Diabetes Canada has car donors from coast-to-coast. From St. John’s to Black Creek, your vehicle donation makes a difference. And we can help!
Hondas, Toyotas, & Chevys – Oh my!
A Dakota, and Impreza, and an Altima are all waiting for buyers at auction this month. Recycle-ready donations of all sorts will wrap up later in August as well. This is because Canadians across the country give where their hearts are.
Happily, your choice is at the heart of our program. Every donor has carefully chosen the car they drive. Moreover, each donor has their own passionate cause. For many of our givers, Diabetes Canada is a cause that lands close to home.
Why Diabetes Canada
The DC website helps us understand just what this sickness is:
“Diabetes is a disease in which your body either can’t make insulin or can’t properly use the insulin it makes. Insulin is a hormone made by your pancreas.
Insulin’s job is to regulate the amount of sugar in the blood. Blood sugar must be carefully regulated to ensure that the body works properly. Too much blood sugar can cause damage to organs, blood vessels, and nerves. Your body also needs insulin in order to use sugar for energy.
Eleven million Canadians are living with some type of this sickness. Chances are, this affects you or someone you know.
Types of diabetes
Type 2 diabetes is the most common diagnosis, followed by type 1 diabetes. Gestational diabetes occurs during pregnancy, and is usually temporary. In addition, prediabetes is another diagnosis that indicates an higher risk of developing diabetes.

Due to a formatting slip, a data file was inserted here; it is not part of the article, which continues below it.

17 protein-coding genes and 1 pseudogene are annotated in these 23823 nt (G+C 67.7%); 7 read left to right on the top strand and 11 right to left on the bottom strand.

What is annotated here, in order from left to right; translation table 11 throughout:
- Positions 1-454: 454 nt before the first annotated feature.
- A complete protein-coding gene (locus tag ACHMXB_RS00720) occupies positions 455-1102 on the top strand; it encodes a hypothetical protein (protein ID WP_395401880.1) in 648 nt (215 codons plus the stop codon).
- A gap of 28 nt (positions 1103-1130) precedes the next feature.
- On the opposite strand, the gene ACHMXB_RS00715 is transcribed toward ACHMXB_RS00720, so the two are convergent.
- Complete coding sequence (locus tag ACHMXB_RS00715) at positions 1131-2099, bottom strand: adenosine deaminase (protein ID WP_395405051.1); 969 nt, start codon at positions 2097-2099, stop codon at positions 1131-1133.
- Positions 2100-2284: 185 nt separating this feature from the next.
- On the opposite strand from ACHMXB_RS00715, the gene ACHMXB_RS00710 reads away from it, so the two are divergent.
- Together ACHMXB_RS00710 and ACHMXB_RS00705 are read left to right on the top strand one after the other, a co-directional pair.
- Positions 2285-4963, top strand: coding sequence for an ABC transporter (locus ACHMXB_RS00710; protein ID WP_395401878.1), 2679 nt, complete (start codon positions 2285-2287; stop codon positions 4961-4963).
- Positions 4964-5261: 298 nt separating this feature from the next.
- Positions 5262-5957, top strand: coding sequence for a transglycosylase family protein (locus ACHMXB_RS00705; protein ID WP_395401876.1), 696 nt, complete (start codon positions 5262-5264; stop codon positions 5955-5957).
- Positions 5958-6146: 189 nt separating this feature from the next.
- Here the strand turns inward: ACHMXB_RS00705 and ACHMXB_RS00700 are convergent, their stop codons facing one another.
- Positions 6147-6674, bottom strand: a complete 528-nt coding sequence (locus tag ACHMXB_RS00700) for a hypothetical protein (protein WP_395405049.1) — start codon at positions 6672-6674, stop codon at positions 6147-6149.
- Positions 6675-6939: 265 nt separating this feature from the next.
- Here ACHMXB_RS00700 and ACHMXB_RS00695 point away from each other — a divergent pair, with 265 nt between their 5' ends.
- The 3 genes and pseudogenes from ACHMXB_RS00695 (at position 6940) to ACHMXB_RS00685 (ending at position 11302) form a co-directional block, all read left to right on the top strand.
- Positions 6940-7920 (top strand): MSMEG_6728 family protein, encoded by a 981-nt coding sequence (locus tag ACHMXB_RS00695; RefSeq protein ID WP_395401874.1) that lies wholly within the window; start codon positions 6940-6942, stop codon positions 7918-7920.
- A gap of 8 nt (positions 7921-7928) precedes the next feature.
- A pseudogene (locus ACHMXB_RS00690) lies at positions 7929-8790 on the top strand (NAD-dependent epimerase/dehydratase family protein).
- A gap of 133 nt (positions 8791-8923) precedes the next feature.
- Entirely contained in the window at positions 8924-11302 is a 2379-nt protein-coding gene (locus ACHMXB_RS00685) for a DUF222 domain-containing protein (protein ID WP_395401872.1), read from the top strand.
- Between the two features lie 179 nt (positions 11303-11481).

Type 1 is an autoimmune disease. It is also known as insulin-dependent diabetes. People with type 1 aren’t able to produce their own insulin (and can’t regulate their blood sugar). This is because their body is attacking the pancreas. Roughly 10 per cent of people living with diabetes have type 1.
Type 1 diabetes generally develops in childhood or adolescence, but can also develop in adulthood. People with type 1 need to inject insulin or use an insulin pump. This ensures their bodies have the right amount of insulin.
People with type 2 diabetes can’t properly use the insulin made by their bodies. Or their bodies aren’t able to produce enough insulin. Roughly 90 per cent of people living with diabetes have type 2.
Type 2 diabetes is most commonly developed in adulthood, although it can also occur in childhood. Type 2 can sometimes be managed with healthy eating and regular exercise alone. It may also require medications or insulin therapy.”
Finding support and helping others
The Diabetes Canada website is a hub for Canadians living with this illness. Furthermore, it is a solid support for loved ones. They offer easy-to-understand information about living and eating well. For example, you’ll find interactive tools, educational webinars, recipes, events, and more.
Are you in a position to help others? You may have a little extra time on your hands. Moreover, cleaning out the closet might be on the to-do list. The charity has many ways you can help the cause. These include volunteering, gifts-in-kind (like clothing), and events. Maybe you have a car to donate? We make that quick and easy!